Solar panels traditionally require a significant up-front investment and a long-term pay-back period, but what if you could rent them short term? Redavia leases cost-effective, convenient and clean solar farms without up-front capital investment or long-term obligations. The farms in turn reduce consumption of diesel fuel by generators, improve access to electricity and reduce emissions and power costs in communities around the world. To tell us more, we’re joined by Erwin Spolders, CEO and Founder of Redavia.
December 18, 2014
On this week’s episode, we visit the to learn about the Sustainable Energy Finance (SEF) Program. It’s the first of its kind in the country, and it’s paving the way for more private financial sector investment into sustainable energy projects. These projects are reducing greenhouse emissions, improving energy security and boosting economic development in the Philippines. The SEF is an advisory programme being implemented by the International Finance Corporation in different regions around the world. We talk to Jesse Ang, the International Finance Corporation’s Philippines representative.
November 28, 2014
Because of its coastal location, facing the Indian Ocean, Maputo, Mozambique is exposed to severe climate risks, such as flooding, cyclones and sea level rise. In addition, 44% of the population lives in poverty and access to services and other infrastructure is low. Heightened environmental risks are compounded with high vulnerabilities to these risks. Public Private People Partnerships for Climate Compatible Development (4PCCD) empowers the people living in urban poor neighborhoods to design and implement activities to adapt to climate change. These activities include improving and maintaining drainage channels; protecting the water supply; managing local waste; and establishing awareness and communication channels between citizens and relevant institutions. On this podcast, we talk to Vanessa Castan Broto, founder of 4PCCD about the community-based project.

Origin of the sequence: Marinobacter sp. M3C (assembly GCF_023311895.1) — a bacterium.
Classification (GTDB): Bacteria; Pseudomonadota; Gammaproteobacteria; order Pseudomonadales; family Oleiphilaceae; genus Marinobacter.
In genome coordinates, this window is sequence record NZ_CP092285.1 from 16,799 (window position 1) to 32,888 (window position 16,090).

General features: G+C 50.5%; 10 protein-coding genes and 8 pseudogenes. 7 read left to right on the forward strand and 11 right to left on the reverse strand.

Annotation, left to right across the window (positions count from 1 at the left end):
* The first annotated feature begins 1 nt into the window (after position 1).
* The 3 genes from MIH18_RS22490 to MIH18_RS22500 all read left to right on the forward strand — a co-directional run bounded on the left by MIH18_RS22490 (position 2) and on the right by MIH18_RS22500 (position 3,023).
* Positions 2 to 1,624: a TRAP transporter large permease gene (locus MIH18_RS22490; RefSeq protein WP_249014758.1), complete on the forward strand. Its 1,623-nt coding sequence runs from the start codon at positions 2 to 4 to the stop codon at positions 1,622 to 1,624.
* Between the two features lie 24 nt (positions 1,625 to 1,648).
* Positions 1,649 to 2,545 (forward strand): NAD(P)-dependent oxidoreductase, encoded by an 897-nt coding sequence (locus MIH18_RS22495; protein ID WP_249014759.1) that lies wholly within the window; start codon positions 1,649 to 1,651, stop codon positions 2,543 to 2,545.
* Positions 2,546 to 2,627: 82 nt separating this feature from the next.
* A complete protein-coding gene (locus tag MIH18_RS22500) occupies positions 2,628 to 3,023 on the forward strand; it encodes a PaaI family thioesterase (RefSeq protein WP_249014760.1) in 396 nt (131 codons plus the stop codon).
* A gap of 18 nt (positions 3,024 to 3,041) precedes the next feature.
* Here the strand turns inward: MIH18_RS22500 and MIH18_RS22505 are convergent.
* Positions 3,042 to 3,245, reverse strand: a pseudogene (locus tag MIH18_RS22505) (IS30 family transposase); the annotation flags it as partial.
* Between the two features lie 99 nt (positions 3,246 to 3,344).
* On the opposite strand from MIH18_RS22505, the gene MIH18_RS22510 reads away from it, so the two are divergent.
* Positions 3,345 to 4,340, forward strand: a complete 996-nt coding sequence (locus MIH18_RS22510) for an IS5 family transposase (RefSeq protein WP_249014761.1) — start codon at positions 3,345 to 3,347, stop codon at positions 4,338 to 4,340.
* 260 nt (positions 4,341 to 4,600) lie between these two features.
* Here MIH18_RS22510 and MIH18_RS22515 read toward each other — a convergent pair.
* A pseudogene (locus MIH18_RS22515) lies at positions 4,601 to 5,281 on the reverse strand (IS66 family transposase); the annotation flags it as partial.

November 13, 2014
In the arid lands of Kenya, the BOMA Project is helping vulnerable women adapt to climate change. These impoverished women are learning how to start small businesses in their villages, which enables them to diversify the ways in which they can make a living. Most of these women live on less than US $1.25 a day. BOMA helps them become more resilient to climate change by making money that is not tied to the drought-threatened livestock industry. In two years, these women are able to double their incomes and save money for the more frequent droughts. To tell us more about BOMA’s work, we talk to the organization’s founder, Kathleen Colson.
October 31, 2014
In Kathmandu, BioComp Nepal produces high-quality compost from a local, abundant resource: organic waste from vegetable markets and private companies. The compost assists farmers in producing organic and high-quality vegetables and fruits and generating more income. By collecting waste destined for the landfill and turning it into compost, Biocomp Nepal helps the environment and people at the same time. To learn more about the initiative, we talk to Kathrin Dellantonio, head of Marketing and Communications with myclimate.
October 16, 2014